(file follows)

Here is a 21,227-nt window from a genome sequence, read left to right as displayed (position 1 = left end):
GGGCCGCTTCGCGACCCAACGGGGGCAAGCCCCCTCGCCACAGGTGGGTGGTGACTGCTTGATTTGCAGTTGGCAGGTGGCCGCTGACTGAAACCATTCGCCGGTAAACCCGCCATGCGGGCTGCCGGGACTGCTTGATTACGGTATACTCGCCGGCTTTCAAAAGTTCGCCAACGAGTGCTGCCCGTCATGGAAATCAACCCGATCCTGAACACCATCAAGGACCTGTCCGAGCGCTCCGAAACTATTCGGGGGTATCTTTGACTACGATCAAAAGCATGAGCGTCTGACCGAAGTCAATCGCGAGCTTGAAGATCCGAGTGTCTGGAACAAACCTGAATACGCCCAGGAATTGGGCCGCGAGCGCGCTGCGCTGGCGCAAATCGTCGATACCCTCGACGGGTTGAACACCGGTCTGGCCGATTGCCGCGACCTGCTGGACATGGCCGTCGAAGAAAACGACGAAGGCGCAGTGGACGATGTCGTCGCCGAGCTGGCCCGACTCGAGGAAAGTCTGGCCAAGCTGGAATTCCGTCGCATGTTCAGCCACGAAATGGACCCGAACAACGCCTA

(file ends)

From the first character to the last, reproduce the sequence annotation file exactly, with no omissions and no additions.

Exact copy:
Here is a 21,227-nt window from a genome sequence, read left to right as displayed (position 1 = left end):
GGGCCGCTTCGCGACCCAACGGGGGCAAGCCCCCTCGCCACAGGTGGGTGGTGACTGCTTGATTTGCAGTTGGCAGGTGGCCGCTGACTGAAACCATTCGCCGGTAAACCCGCCATGCGGGCTGCCGGGACTGCTTGATTACGGTATACTCGCCGGCTTTCAAAAGTTCGCCAACGAGTGCTGCCCGTCATGGAAATCAACCCGATCCTGAACACCATCAAGGACCTGTCCGAGCGCTCCGAAACTATTCGGGGGTATCTTTGACTACGATCAAAAGCATGAGCGTCTGACCGAAGTCAATCGCGAGCTTGAAGATCCGAGTGTCTGGAACAAACCTGAATACGCCCAGGAATTGGGCCGCGAGCGCGCTGCGCTGGCGCAAATCGTCGATACCCTCGACGGGTTGAACACCGGTCTGGCCGATTGCCGCGACCTGCTGGACATGGCCGTCGAAGAAAACGACGAAGGCGCAGTGGACGATGTCGTCGCCGAGCTGGCCCGACTCGAGGAAAGTCTGGCCAAGCTGGAATTCCGTCGCATGTTCAGCCACGAAATGGACCCGAACAACGCCTA